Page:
By Laura Lefkow, J.D.
The OIG found no evidence to support New York’s assertion that it appropriately reduced payments for inpatient hospital services related to treating provider-preventable conditions as required by the ACA and state law.
The HHS Office of Inspector General (OIG) audited the New York State Department of Health’s Medicaid paid claims to see if it complied with federal and state requirements prohibiting Medicaid payments for inpatient hospital services related to treating certain provider-preventable conditions (PPCs). Because New York did not provide sufficient evidence that it properly identified claims containing provider-preventable conditions or that it reduced any payments for the related services, the OIG could not verify whether New York had complied with the law. The OIG recommended that New York substantiate its claim that all of the $50.3 million it received in federal Medicaid reimbursement was allowable and refund any unallowable portion to the federal government (OIG Report, No. A-02-16-01022, May 30, 2019).
Federal regulations. The Patient Protection and Affordable Care Act (ACA) (P.L. 111-148) and federal regulations prohibit Medicaid payments for services related to reasonably preventable conditions caused by medical accidents or errors in health care settings. CMS delayed implementation for one year to allow providers to implement systems to accommodate the new law. PPCs are classified as either (1) health-care-acquired conditions that occur in any inpatient hospital setting, result in increased payment for services, and could have been reasonably prevented; or (2) "other," meaning either a wrong surgical or invasive procedure, a procedure performed on the wrong body party, or performed on the wrong patient. Payment for such claims must be reduced by the amount attributable to the PPC that caused an increase in payment and can reasonably be isolated.
State regulations. The New York Medicaid State plan requires the state agency to follow federal requirements as to nonpayment of PPCs. The state agency pays Medicaid inpatient hospital claims using either an all-patient refined diagnosis-related group (APR-DRG) or a per diem. For claims reimbursed by APR-DRG, the Medicaid payment should exclude reimbursement for services not present on admission. For per diem payments, claims containing a diagnosis not present on admission should be reviewed by clinical review staff to try to isolate the portion of the stay related to the condition not present on admission.
Methodology. In reviewing Medicaid paid claim data from July 2013 through June 2016, the OIG looked for claims that contained at least one secondary diagnosis code for a PPC and claims missing a present-on-admission (POA) code. The audit uncovered 3,686 such claims totaling $90,923,002, of which $50,256,025 was the federal share.
Finding. The OIG could not determine whether New York complied with federal and state requirements because the state agency did not provide sufficient evidence that it properly identified claims containing PPCs or determined whether the payments for the related services should have been reduced. Without that evidence, the OIG could not verify whether the $91 million in payments for claims containing provider-preventable conditions were appropriately reduced. Therefore, the OIG set aside payments for those services for resolution by CMS and the state agency.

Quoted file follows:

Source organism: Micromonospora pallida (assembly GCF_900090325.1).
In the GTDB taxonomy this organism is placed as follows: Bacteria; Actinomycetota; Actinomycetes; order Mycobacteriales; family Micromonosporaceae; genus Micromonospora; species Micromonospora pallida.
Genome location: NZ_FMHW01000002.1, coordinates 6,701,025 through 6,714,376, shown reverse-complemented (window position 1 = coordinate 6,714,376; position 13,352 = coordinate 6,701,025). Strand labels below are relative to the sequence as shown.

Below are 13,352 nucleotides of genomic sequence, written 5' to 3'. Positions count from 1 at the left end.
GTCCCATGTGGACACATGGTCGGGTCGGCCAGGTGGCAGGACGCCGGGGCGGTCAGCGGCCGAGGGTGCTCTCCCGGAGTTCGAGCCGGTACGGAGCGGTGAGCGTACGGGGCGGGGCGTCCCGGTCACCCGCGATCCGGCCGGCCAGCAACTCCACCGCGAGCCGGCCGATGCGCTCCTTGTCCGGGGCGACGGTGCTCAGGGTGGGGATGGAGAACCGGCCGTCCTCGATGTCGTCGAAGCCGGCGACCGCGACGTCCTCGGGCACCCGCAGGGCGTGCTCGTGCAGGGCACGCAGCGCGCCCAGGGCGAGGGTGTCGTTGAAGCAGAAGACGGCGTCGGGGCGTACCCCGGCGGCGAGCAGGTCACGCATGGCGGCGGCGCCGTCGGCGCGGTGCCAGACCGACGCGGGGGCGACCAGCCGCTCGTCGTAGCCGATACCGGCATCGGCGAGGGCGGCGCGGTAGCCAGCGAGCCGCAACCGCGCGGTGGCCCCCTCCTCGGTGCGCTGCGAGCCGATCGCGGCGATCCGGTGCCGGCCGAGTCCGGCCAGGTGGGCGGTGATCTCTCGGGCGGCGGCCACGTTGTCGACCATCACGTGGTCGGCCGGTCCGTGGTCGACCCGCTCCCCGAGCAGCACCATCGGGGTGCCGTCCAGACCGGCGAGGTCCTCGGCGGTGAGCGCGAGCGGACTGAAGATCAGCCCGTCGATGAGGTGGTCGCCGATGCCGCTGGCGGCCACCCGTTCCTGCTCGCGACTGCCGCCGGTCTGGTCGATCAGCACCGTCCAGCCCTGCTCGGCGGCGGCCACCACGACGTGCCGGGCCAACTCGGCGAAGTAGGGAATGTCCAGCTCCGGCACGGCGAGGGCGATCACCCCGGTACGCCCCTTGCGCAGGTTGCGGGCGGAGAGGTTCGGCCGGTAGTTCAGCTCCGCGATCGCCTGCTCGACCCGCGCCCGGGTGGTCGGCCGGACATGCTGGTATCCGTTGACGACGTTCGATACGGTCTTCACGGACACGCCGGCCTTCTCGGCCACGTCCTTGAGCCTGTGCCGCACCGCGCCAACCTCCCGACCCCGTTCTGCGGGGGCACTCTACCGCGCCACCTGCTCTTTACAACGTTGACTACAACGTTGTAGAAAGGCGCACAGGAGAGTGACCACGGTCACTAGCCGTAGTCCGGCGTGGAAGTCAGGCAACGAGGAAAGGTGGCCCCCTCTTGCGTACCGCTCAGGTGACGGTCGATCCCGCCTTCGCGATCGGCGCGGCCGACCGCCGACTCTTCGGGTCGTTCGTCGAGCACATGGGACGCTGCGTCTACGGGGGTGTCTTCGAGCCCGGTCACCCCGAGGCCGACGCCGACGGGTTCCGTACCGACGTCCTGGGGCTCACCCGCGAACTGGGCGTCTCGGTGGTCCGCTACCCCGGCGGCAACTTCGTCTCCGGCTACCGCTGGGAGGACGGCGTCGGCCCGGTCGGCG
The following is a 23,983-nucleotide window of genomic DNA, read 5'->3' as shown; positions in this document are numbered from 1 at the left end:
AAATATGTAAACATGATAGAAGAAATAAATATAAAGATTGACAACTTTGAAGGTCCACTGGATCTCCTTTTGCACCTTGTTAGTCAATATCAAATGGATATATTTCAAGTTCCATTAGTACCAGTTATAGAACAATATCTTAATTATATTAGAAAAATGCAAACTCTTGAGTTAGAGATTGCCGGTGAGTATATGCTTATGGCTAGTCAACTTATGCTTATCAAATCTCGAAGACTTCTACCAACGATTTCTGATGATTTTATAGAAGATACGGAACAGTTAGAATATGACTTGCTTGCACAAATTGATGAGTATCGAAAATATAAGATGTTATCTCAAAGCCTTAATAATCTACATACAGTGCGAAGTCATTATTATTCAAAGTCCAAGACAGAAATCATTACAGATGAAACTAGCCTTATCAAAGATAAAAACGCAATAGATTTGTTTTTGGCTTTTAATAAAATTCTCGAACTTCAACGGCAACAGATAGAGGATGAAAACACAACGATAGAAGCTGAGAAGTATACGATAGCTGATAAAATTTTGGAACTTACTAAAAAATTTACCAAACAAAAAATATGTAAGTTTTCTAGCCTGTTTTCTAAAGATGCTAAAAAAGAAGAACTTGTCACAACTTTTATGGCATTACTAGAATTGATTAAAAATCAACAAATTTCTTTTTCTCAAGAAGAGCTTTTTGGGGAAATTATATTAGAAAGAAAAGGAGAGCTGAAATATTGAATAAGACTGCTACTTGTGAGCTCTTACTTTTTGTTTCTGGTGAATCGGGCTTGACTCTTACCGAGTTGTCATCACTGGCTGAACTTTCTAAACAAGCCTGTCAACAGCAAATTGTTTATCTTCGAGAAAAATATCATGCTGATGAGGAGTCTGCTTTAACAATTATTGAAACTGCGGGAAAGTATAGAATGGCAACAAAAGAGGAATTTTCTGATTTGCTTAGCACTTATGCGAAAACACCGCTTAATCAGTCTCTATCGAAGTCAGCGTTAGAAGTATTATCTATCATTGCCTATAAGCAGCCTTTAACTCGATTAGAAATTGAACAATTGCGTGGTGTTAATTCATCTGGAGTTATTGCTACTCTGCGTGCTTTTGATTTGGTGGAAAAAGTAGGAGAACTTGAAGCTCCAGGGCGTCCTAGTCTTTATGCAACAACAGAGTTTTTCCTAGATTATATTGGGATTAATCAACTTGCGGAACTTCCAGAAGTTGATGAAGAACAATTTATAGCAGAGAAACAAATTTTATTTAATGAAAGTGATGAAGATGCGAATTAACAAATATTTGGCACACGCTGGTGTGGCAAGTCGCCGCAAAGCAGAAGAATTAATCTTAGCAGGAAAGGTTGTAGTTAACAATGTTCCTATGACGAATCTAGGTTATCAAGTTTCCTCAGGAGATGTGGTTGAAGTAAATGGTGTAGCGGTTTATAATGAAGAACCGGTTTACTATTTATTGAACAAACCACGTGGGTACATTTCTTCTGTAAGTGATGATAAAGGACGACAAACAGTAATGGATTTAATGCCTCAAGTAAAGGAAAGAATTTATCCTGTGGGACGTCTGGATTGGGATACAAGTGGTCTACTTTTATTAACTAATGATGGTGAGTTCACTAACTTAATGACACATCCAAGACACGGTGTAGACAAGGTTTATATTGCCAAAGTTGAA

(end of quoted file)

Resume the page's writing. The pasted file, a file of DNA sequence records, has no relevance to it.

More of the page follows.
New York’s response. New York disagreed with the OIG’s findings, pointing to the numerous policies and protocols implemented to comply with federal and state requirements for nonpayment of PPCs. For instance, the payment system software was updated to include a POA field, and a health-care-acquired condition (HCAC) grouper software caused the redaction of codes from the claim prior to assigning an APR DRG. The state responded that its claim processing system was designed to prevent or reduce claims that contained provider-preventable conditions that were reimbursed under the APR-DRG payment methodology; however, the OIG determined it did not have documentation to support this. The state protested that verifying the accuracy of the PPCs claim payments would involve considerable staff time, and offered instead to verify the payments for 50 APR-DRG claims. Based on its review of 50 claims, the payments were processed accurately. Again, the OIG was unpersuaded because the state did not provide evidence that its claim processing system prevented or reduced any payments.
Recommendations. The OIG recommended that New York (1) provide CMS with sufficient documentation to determine whether any portion of the $50.3 million federal Medicaid reimbursement was unallowable and refund the unallowable amount; (2) review inpatient hospital claims it processed and paid before the OIG audit and refund to the federal government the federal share of any improper payments; (3) ensure its policies and procedures are fully implemented and effective in prohibiting unallowable payments for services related to PPCs; and (4) work with its contractors to maintain evidence that supports its assertion that payments for claims with PPCs are prevented or reduced.
ReportsLetters: OIGReports AgencyNews HealthCareAcquiredConditionNews MedicaidNews ProgramIntegrityNews NewsFeed
Interested in submitting an article?
Submit your information to us today!Learn More
Health Reform WK-EDGE: Breaking legal news at your fingertips
Sign up today for your free trial to this daily reporting service created by attorneys, for attorneys. Stay up to date on health reform legal matters with same-day coverage of breaking news, court decisions, legislation, and regulatory activity with easy access through email or mobile app.